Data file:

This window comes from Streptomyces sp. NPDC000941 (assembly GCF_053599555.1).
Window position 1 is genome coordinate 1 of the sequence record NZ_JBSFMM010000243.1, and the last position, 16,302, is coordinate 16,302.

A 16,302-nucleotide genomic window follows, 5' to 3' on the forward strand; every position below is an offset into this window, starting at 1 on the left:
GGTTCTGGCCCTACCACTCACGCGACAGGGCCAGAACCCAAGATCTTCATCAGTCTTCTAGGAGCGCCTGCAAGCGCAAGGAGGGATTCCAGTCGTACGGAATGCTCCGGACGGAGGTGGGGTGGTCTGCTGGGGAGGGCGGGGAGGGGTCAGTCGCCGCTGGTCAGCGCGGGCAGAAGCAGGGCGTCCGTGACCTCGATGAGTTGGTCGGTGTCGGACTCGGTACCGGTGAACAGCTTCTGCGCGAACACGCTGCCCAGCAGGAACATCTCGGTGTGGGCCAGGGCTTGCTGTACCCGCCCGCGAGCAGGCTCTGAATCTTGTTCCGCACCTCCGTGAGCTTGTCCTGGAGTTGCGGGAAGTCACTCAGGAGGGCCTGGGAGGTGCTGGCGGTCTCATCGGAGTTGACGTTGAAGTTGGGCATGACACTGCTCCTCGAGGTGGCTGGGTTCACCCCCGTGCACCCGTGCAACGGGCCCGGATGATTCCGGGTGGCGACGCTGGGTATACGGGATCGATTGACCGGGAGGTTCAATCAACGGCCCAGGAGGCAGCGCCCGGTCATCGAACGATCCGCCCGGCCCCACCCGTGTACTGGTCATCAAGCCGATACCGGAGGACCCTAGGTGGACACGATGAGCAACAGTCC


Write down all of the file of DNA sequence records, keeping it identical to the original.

This window comes from Streptomyces sp. NPDC000941 (assembly GCF_053599555.1).
Window position 1 is genome coordinate 1 of the sequence record NZ_JBSFMM010000243.1, and the last position, 16,302, is coordinate 16,302.

A 16,302-nucleotide genomic window follows, 5' to 3' on the forward strand; every position below is an offset into this window, starting at 1 on the left:
GGTTCTGGCCCTACCACTCACGCGACAGGGCCAGAACCCAAGATCTTCATCAGTCTTCTAGGAGCGCCTGCAAGCGCAAGGAGGGATTCCAGTCGTACGGAATGCTCCGGACGGAGGTGGGGTGGTCTGCTGGGGAGGGCGGGGAGGGGTCAGTCGCCGCTGGTCAGCGCGGGCAGAAGCAGGGCGTCCGTGACCTCGATGAGTTGGTCGGTGTCGGACTCGGTACCGGTGAACAGCTTCTGCGCGAACACGCTGCCCAGCAGGAACATCTCGGTGTGGGCCAGGGCTTGCTGTACCCGCCCGCGAGCAGGCTCTGAATCTTGTTCCGCACCTCCGTGAGCTTGTCCTGGAGTTGCGGGAAGTCACTCAGGAGGGCCTGGGAGGTGCTGGCGGTCTCATCGGAGTTGACGTTGAAGTTGGGCATGACACTGCTCCTCGAGGTGGCTGGGTTCACCCCCGTGCACCCGTGCAACGGGCCCGGATGATTCCGGGTGGCGACGCTGGGTATACGGGATCGATTGACCGGGAGGTTCAATCAACGGCCCAGGAGGCAGCGCCCGGTCATCGAACGATCCGCCCGGCCCCACCCGTGTACTGGTCATCAAGCCGATACCGGAGGACCCTAGGTGGACACGATGAGCAACAGTCC